Legislation providing important access to donor information must necessarily recognize that many people build loving families through assisted reproduction and should be enacted alongside legislation ensuring legal parentage protections for those children and families
DENVER, Colo. — On Tuesday, the Colorado Legislature passed SB22-224, the “Donor-conceived Persons and Families of Donor-conceived Persons Protection Act,” by a unanimous vote in the Senate and 53-12 in the House.
The LGBTQ advocacy organizations COLAGE, Family Equality, GLBTQ Legal Advocates & Defenders (“GLAD”) and the National Center for Lesbian Rights (NCLR) submitted testimony during a Senate committee hearing held April 26 and a House committee hearing held May 5 in support of two key provisions in the bill: 1) giving individuals of any age who were born through assisted reproduction using unknown donor gametes (“donor-conceived persons”) access to non-identifying medical information of their gamete donor and 2) allowing donor-conceived persons over age 18 access to identifying information of their gamete donor.
Legislation regarding family building necessarily raises many important interests and issues and involves numerous stakeholders, including children and their parents. LGBTQ people build loving families in many different ways, and a significant number rely on assisted reproduction and egg, sperm, and embryo donation. LGBTQ parents, like so many parents, plan thoughtfully to build their families and can experience barriers and discrimination in family building and securing their children legally. SB22-224 is an important step as Colorado continues working to ensure that donor-conceived persons have access to important information and that parent-child relationships in LGBTQ families are protected under the law.
The organizations commended the bill’s thoughtful approach to allowing access to important donor information while maintaining safeguards to ensure that assisted reproduction, including gamete donation, remains accessible, affordable, and provided in a nondiscriminatory and inclusive way.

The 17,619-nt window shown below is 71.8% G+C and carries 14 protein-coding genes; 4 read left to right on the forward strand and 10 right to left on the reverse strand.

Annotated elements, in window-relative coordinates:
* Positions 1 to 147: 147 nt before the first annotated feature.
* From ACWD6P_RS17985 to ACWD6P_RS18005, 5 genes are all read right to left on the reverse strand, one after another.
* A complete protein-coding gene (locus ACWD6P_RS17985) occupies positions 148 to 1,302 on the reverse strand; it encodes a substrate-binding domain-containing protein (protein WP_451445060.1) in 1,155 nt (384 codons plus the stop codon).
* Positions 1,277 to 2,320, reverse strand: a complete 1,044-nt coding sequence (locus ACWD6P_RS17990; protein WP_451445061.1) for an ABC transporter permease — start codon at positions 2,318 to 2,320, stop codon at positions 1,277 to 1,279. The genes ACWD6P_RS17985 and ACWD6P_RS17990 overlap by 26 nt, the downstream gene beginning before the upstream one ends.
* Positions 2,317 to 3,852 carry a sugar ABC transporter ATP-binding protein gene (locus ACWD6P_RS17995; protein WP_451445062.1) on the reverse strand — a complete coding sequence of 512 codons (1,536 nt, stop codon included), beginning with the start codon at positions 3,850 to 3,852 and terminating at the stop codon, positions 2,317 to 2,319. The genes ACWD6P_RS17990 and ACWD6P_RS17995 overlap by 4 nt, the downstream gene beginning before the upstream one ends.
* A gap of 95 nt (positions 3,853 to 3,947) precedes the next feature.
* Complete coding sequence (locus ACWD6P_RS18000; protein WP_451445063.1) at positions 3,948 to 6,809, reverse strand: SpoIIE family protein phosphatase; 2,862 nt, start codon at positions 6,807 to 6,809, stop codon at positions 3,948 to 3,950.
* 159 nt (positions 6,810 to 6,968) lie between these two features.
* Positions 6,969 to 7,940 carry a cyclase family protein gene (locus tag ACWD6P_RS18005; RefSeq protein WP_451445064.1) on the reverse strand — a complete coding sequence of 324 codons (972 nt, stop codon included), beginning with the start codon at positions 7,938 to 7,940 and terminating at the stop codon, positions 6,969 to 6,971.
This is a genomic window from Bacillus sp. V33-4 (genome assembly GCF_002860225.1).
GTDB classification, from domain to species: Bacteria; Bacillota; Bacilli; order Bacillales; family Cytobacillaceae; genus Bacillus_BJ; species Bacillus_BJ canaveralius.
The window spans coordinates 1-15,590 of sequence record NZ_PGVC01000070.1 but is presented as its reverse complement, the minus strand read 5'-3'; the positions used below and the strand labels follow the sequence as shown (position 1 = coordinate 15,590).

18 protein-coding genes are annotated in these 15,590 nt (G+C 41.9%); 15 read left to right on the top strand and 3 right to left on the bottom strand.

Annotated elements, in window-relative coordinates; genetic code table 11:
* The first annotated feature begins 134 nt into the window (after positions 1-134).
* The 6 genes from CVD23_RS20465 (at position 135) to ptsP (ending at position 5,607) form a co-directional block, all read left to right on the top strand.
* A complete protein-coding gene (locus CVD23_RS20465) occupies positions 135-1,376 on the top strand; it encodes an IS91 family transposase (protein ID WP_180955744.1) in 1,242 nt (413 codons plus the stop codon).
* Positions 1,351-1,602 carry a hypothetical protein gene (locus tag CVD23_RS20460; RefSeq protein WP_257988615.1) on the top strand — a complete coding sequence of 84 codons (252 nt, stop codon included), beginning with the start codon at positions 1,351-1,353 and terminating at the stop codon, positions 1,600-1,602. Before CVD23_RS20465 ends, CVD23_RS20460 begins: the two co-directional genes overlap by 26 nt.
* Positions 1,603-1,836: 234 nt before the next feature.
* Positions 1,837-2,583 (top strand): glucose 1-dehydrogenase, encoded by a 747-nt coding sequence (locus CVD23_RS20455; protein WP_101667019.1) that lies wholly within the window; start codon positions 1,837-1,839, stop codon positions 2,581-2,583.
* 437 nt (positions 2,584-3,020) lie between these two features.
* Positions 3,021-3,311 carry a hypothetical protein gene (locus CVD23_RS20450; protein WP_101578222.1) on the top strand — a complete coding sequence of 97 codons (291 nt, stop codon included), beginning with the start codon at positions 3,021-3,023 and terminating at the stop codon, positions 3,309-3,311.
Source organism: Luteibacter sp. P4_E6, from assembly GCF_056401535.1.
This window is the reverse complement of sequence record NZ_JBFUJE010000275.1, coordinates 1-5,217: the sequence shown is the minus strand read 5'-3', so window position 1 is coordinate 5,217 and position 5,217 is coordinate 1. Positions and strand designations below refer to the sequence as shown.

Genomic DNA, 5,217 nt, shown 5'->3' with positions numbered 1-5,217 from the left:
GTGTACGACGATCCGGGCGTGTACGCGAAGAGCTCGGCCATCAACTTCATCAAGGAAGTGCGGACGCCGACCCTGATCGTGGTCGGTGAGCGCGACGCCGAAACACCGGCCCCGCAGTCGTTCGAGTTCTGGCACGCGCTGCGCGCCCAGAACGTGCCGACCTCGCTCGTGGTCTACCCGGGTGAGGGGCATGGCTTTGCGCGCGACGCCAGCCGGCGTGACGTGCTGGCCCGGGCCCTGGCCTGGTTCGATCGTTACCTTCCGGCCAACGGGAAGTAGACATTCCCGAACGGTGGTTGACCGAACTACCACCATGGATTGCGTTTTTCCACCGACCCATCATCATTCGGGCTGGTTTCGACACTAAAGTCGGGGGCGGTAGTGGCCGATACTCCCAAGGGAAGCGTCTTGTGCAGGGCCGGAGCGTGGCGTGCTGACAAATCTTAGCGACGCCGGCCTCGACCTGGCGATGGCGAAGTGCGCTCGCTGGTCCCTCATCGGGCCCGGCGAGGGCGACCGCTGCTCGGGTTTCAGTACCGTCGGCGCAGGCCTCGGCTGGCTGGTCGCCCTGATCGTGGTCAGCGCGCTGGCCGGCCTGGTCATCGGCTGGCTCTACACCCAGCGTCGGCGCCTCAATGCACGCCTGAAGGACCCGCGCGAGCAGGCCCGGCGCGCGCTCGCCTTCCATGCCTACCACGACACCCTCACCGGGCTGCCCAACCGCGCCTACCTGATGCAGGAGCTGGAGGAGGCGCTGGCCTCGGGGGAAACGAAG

Parentage law experts Courtney Joslin, Martin Luther King, Jr. Professor of Law at the University of California-Davis School of Law; and Douglas NeJaime, Anne Ursowky Professor of Law at Yale Law School, also submitted testimony in support of SB22-224. Joslin and NeJaime’s testimony stressed the importance that legislation like SB22-224 be adopted in conjunction with parentage legislation such as H.B. 22-1153, passed earlier this session, that provides legal security and recognition for families formed through assisted reproduction.
SB22-224 now heads to the desk of Gov. Jared Polis.
The organizations issued the following statements regarding the passage of SB22-224:
Jordan Budd, Executive Director, COLAGE:
“As an organization dedicated to supporting people with LGBTQ parents, we know that children come into families in many different ways. Many LGBTQ parents build families through assisted reproduction, including gamete donation, and those children and families need and deserve legal protections. SB22-224 recognizes the importance of ensuring families can access non-identifying donor medical information which can help inform critical health care decisions, while also providing the option for adult donor-conceived individuals who wish to obtain identifying information about a gamete donor to do so if they choose. We’re thankful that lawmakers in Colorado are thinking broadly about the importance of protecting families and advancing SB22-224 along with H.B. 22-1153 which will provide increased legal security for families formed through assisted reproduction.”
Shelbi Day, Chief Policy Officer, Family Equality: